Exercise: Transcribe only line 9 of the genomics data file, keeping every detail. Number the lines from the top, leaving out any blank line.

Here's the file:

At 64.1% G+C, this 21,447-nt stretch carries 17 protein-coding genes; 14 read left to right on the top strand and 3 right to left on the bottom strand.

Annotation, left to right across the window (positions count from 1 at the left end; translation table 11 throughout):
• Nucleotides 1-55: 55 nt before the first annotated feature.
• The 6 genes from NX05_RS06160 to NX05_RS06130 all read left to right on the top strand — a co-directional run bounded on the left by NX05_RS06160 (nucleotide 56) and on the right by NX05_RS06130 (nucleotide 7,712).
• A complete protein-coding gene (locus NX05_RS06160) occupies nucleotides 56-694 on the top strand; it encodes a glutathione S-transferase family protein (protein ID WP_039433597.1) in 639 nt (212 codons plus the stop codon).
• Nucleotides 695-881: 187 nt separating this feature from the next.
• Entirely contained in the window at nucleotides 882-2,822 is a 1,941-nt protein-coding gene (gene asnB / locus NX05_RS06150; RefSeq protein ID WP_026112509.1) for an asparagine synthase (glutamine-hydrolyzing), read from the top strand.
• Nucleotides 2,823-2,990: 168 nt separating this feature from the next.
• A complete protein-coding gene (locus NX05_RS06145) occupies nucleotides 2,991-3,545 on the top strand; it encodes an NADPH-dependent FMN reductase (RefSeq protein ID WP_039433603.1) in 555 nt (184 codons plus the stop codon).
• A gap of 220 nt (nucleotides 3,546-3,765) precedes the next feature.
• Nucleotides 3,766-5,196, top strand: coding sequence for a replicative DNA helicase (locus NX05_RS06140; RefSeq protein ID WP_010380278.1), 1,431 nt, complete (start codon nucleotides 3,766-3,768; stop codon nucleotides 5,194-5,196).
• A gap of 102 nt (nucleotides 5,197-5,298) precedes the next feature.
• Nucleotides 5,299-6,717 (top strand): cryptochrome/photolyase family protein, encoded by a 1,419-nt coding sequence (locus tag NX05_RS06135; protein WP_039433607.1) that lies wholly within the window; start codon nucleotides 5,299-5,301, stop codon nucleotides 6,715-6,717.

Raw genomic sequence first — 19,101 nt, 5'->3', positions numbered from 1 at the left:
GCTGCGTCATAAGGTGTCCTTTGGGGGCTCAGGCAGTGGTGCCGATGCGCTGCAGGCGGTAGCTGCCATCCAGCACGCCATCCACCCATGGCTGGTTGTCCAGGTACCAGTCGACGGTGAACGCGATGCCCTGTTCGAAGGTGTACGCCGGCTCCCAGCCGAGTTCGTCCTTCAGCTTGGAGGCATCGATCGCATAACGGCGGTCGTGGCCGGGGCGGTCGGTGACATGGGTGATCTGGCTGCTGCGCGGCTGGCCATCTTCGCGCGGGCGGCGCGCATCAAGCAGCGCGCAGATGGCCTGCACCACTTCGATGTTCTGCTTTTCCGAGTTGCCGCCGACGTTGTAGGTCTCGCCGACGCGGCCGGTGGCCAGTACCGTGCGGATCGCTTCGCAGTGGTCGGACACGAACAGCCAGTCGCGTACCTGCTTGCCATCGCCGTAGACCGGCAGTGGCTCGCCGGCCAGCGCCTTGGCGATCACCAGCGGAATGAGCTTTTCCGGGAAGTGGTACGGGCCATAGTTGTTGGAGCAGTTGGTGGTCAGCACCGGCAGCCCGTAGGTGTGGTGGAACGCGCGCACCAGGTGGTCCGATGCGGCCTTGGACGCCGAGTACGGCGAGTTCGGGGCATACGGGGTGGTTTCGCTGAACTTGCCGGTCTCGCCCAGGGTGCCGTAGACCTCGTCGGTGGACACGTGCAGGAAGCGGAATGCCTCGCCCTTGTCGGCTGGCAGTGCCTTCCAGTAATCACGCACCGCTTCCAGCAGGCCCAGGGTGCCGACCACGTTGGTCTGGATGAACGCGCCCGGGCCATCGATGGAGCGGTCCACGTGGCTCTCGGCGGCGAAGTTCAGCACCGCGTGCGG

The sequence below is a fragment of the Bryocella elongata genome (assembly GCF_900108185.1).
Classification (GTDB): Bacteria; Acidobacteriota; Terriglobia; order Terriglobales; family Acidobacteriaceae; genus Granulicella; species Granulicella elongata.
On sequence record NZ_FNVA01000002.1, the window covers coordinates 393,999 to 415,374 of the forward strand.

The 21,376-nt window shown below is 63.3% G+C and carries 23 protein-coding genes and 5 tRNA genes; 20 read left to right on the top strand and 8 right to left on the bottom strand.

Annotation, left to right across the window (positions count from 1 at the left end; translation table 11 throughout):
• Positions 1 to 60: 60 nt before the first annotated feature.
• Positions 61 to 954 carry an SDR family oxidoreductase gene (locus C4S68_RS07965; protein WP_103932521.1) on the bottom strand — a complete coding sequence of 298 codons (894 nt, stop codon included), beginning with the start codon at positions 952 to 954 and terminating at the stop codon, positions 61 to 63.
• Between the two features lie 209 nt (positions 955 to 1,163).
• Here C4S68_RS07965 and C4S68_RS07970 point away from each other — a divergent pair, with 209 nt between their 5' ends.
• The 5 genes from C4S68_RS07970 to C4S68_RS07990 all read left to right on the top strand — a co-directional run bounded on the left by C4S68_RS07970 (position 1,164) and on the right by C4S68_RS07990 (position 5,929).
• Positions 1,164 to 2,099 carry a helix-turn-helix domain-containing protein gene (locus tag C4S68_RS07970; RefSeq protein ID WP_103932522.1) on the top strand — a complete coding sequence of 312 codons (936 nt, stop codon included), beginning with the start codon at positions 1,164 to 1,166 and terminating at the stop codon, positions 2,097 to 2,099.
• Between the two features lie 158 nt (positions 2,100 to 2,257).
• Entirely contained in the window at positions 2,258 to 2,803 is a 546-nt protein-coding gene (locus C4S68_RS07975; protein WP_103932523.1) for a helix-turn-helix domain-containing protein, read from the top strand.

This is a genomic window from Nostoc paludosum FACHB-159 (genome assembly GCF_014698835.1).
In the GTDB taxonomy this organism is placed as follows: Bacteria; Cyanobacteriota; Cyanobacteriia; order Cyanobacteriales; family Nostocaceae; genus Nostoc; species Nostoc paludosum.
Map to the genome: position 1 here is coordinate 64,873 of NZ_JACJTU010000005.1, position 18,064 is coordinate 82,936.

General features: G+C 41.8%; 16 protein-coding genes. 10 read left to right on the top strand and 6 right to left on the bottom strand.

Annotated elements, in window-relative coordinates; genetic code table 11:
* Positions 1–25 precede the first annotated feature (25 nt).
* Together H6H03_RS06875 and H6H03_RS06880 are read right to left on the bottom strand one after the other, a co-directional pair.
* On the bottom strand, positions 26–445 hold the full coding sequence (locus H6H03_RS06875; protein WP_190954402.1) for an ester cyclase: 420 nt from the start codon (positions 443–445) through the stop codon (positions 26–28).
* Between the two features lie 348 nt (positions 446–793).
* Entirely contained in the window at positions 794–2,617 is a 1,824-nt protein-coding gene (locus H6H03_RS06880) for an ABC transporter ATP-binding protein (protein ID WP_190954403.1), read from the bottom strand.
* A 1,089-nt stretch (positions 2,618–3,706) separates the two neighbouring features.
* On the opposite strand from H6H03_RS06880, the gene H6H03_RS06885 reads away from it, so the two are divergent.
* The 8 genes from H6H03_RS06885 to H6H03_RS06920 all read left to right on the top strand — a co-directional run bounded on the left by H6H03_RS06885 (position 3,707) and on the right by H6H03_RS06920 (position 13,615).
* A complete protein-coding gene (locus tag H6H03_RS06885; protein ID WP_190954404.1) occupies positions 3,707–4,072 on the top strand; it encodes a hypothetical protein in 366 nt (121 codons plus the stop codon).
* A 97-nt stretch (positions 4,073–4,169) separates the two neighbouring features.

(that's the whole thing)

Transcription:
• A complete protein-coding gene (locus NX05_RS06145) occupies nucleotides 2,991-3,545 on the top strand; it encodes an NADPH-dependent FMN reductase (RefSeq protein ID WP_039433603.1) in 555 nt (184 codons plus the stop codon).